University of Leicester
2018EkpenyongAkibaAE_PhD.pdf (10.79 MB)

Novel Approaches For The Identification And Targeted Clearance Of Senescent Cells, As A Therapeutic Strategy For Senescence-Related And Age-Related Diseases

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posted on 2019-02-14, 14:44 authored by Akang E. Ekpenyong-Akiba
Cellular senescence is a state of permanent cell cycle arrest in which cells remain metabolically active, adopting characteristic phenotypic changes. Although senescence is a potent tumour suppressor mechanism, the accumulation of senescent cells in tissues over time has been shown to contribute to several pathophysiological conditions, including fibrosis, diabetes, cancer, Alzheimer’s disease and ageing, making the targeting of these cells a potentially relevant therapeutic strategy for fighting these pathologies. Clearing senescent cells has been reported to protect against cancer and the onset of age-related pathologies. Furthermore, preventing the accumulation of senescent cells in tissues also prolonged healthspan and lifespan in mouse models. Currently available markers of senescence, however, lack specificity and selectivity, limiting their therapeutic use. This underscores the need for senescence-specific markers that could be targeted and translated into clinical use. Here, we describe the application of molecularly imprinted polymer nanoparticles (nanoMIPs) designed to target an extracellular epitope of B2MG, a membrane protein recently characterized as a novel marker of senescence, and propose this as a novel tool for the specific detection of senescent cells both in vitro and in vivo. We further show that B2MG nanoMIPs laden with a toxic payload selectively kill senescent cells in culture. Consistent with this, we show that antibody-drug conjugates (ADCs) against B2MG selectively kill senescent cells in culture. We also demonstrate that Ibrutinib, a clinically approved chemical inhibitor of BTK, reduced the accumulation of senescent cells in vivo, prolonging lifespan and healthspan in a mouse model of progeria. Zmpste24-/- mice treated with Ibrutinib showed an increase in maximum lifespan and a reduction in age-related fitness decline, evidenced by their increased physical strength, reduced anxiety and better long-term memory, with no evidence of spontaneous tumour formation. The results from this research altogether highlight new strategies for reducing the accumulation of senescent cells in vivo, which could find translational application in the clinical management of senescence-related and age-related ailments.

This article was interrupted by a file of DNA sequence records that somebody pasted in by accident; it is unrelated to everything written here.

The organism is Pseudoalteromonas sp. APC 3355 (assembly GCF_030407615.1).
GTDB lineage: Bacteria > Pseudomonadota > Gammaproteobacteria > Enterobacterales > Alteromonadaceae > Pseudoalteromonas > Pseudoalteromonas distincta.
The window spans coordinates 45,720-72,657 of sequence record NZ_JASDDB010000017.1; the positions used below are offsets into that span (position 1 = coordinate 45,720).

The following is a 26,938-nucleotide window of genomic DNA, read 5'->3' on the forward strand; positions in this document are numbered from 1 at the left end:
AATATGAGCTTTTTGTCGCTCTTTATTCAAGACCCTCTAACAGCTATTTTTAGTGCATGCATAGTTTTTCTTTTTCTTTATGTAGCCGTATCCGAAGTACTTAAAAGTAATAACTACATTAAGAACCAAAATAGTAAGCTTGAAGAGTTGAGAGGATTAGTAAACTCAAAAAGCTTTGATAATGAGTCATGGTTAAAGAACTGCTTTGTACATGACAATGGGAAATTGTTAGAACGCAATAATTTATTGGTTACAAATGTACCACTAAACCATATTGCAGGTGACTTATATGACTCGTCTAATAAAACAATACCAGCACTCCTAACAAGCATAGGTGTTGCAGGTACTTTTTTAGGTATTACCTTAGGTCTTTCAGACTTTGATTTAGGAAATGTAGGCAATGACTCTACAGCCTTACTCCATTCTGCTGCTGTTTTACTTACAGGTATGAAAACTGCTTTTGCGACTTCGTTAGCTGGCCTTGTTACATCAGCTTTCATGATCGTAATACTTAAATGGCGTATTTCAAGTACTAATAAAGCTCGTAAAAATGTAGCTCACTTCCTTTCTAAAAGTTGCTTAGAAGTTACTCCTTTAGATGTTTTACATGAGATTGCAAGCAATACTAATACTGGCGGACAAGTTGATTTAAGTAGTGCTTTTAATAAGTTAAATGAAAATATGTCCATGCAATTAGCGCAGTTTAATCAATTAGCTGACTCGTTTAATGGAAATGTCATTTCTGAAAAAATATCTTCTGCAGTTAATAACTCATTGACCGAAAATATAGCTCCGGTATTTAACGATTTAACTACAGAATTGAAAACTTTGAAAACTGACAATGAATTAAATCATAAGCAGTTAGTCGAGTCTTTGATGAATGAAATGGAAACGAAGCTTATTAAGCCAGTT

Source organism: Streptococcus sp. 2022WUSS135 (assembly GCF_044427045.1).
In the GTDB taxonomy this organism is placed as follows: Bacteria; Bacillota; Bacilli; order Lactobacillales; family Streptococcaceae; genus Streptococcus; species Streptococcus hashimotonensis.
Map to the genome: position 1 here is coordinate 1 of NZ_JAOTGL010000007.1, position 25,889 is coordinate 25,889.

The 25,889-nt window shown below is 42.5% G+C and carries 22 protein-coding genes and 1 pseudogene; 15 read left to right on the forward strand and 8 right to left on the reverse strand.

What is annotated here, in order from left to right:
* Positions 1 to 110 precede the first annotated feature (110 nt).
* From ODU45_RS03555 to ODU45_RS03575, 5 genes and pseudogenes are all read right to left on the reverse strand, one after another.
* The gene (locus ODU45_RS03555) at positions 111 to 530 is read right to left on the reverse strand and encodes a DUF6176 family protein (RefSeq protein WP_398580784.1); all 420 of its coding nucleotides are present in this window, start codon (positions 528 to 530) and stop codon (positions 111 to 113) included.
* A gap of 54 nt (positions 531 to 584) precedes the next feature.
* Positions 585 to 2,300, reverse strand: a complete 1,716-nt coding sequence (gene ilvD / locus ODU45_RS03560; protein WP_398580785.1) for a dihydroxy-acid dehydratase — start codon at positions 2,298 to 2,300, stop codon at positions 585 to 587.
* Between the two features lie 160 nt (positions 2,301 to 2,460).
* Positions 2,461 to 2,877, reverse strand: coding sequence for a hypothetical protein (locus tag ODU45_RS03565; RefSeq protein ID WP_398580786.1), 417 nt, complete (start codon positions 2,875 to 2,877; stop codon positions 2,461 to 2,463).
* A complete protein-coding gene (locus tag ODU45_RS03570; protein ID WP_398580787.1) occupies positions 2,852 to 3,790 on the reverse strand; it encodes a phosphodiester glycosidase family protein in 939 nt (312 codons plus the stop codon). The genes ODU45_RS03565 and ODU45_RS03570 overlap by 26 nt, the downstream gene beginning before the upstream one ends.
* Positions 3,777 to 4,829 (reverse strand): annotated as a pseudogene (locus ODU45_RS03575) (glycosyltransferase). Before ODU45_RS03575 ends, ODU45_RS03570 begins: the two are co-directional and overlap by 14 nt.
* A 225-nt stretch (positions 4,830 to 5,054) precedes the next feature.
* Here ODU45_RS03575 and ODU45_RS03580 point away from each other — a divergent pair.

Macip, Salvador

Date of award


Author affiliation

Department of Molecular and Cell Biology

Awarding institution

University of Leicester

Qualification level

  • Doctoral

Qualification name

  • PhD



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